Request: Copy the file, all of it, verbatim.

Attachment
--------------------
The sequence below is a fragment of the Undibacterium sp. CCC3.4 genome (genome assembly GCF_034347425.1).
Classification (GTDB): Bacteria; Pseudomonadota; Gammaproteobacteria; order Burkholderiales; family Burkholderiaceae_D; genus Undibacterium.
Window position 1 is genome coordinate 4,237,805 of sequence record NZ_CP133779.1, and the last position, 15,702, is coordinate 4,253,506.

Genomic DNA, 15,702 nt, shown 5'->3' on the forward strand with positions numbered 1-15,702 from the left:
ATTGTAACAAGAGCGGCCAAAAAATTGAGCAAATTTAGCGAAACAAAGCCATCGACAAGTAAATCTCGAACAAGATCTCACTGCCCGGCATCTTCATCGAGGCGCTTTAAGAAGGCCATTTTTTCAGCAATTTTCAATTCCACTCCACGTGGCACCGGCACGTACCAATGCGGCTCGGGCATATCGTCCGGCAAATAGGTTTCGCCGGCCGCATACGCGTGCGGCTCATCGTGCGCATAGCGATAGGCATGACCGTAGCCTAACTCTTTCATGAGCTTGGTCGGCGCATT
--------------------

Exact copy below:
The sequence below is a fragment of the Undibacterium sp. CCC3.4 genome (genome assembly GCF_034347425.1).
Classification (GTDB): Bacteria; Pseudomonadota; Gammaproteobacteria; order Burkholderiales; family Burkholderiaceae_D; genus Undibacterium.
Window position 1 is genome coordinate 4,237,805 of sequence record NZ_CP133779.1, and the last position, 15,702, is coordinate 4,253,506.

Genomic DNA, 15,702 nt, shown 5'->3' on the forward strand with positions numbered 1-15,702 from the left:
ATTGTAACAAGAGCGGCCAAAAAATTGAGCAAATTTAGCGAAACAAAGCCATCGACAAGTAAATCTCGAACAAGATCTCACTGCCCGGCATCTTCATCGAGGCGCTTTAAGAAGGCCATTTTTTCAGCAATTTTCAATTCCACTCCACGTGGCACCGGCACGTACCAATGCGGCTCGGGCATATCGTCCGGCAAATAGGTTTCGCCGGCCGCATACGCGTGCGGCTCATCGTGCGCATAGCGATAGGCATGACCGTAGCCTAACTCTTTCATGAGCTTGGTCGGCGCATT